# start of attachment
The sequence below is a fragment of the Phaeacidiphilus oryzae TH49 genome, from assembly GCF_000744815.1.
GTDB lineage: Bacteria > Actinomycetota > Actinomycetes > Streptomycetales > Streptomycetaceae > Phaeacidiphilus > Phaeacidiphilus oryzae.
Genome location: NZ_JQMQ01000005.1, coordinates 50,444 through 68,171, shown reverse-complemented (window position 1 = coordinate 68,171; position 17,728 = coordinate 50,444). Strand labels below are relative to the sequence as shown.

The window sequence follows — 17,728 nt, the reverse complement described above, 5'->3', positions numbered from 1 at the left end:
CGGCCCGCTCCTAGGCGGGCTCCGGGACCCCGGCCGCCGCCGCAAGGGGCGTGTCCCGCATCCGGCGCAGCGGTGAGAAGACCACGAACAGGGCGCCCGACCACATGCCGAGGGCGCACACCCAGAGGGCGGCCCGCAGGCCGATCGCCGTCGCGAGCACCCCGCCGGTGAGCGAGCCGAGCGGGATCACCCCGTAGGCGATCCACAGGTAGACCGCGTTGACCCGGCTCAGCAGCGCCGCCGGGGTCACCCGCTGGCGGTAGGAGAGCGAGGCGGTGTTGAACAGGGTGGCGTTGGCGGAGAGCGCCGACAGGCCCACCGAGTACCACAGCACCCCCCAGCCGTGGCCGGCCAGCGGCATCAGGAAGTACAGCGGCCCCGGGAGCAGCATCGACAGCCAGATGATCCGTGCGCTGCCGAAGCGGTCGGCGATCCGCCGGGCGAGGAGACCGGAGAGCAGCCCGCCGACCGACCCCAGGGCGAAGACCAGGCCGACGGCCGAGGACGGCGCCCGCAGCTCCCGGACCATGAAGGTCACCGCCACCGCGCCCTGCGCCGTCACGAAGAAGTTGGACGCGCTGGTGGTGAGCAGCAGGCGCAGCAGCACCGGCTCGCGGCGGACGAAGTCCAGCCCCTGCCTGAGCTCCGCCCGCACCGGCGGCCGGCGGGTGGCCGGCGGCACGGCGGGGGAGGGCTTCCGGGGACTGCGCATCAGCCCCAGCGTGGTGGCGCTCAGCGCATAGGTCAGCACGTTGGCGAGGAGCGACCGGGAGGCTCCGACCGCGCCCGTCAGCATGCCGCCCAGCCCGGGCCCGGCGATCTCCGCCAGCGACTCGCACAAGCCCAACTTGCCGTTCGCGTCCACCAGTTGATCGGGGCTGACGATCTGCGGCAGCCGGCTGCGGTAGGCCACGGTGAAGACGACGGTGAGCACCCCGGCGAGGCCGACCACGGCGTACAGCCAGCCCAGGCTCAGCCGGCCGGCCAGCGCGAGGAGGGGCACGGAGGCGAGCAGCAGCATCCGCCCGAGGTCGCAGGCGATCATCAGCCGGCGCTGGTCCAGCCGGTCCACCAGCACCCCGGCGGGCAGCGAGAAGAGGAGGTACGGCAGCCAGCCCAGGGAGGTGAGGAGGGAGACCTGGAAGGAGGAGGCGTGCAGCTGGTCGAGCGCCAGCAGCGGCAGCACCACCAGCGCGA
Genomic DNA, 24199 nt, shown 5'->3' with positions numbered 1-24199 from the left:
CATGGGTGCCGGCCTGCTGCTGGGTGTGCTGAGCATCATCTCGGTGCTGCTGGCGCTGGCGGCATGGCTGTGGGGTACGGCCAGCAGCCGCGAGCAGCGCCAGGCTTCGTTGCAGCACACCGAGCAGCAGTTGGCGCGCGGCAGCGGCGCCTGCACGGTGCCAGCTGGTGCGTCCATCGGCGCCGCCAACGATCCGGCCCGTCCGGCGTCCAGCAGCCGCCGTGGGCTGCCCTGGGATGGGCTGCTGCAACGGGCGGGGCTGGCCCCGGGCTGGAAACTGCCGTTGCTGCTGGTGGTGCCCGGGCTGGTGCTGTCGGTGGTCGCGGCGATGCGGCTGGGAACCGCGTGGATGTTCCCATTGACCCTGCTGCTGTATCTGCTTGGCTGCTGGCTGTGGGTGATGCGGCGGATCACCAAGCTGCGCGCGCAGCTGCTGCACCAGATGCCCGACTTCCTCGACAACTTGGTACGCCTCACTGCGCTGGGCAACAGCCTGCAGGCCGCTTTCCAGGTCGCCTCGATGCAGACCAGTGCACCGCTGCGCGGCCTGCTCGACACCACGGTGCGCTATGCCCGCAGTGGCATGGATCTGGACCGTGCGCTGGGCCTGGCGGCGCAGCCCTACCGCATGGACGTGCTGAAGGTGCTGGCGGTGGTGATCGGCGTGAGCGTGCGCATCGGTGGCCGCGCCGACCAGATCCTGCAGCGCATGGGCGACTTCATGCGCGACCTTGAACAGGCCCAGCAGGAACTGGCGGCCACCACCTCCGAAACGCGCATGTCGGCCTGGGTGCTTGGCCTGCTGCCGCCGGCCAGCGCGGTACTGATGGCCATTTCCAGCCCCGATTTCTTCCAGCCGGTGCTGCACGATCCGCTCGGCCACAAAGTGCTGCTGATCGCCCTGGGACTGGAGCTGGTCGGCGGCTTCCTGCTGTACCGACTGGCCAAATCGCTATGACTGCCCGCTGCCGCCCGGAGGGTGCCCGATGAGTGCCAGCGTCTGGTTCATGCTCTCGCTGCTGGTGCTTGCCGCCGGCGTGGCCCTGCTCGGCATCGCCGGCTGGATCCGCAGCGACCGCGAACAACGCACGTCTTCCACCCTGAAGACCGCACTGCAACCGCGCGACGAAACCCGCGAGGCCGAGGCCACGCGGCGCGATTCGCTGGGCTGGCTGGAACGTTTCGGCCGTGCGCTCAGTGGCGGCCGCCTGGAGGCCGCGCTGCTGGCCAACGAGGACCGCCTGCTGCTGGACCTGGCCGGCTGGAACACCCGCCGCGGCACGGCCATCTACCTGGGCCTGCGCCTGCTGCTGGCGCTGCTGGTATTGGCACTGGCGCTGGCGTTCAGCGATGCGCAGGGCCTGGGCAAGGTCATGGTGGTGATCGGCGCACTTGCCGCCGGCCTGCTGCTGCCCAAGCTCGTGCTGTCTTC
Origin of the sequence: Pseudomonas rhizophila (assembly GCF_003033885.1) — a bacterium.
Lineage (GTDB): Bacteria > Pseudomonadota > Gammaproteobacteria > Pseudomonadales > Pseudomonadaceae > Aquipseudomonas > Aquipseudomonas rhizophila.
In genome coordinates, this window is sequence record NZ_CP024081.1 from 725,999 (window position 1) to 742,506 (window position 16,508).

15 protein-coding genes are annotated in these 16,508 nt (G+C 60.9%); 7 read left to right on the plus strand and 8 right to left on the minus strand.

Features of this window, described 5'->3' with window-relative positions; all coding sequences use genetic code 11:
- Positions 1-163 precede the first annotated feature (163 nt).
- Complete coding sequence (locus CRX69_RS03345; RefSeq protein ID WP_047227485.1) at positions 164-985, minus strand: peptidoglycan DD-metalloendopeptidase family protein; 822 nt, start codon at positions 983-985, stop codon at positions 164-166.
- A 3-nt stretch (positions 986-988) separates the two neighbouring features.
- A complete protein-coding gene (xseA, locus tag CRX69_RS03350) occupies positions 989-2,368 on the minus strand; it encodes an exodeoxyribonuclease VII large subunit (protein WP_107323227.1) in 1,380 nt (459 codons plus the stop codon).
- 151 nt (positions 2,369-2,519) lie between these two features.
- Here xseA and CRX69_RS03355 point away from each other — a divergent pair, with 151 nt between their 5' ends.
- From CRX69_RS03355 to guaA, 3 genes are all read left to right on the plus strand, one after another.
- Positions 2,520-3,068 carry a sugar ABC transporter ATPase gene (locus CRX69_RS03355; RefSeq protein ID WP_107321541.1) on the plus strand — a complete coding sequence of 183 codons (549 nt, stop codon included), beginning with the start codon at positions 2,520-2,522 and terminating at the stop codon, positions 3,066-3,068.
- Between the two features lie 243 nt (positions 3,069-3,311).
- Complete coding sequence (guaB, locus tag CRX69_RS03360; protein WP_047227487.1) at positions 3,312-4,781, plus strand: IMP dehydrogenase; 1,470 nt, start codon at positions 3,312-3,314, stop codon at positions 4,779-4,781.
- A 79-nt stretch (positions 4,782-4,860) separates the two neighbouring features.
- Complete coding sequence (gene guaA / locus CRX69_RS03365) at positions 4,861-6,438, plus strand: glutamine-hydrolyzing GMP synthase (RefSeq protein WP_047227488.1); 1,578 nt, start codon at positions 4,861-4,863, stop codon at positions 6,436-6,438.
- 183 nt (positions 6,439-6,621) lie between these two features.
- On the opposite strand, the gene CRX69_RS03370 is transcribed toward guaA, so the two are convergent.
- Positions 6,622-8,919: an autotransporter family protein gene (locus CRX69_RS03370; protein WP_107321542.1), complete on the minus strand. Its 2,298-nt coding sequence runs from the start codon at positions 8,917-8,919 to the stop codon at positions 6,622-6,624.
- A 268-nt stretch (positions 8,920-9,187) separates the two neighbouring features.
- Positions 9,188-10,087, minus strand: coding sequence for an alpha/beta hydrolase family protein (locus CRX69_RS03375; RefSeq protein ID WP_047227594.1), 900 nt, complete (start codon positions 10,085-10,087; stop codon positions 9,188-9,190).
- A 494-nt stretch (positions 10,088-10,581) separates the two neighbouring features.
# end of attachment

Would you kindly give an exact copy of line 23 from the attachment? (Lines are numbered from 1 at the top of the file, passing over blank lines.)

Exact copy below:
- A 79-nt stretch (positions 4,782-4,860) separates the two neighbouring features.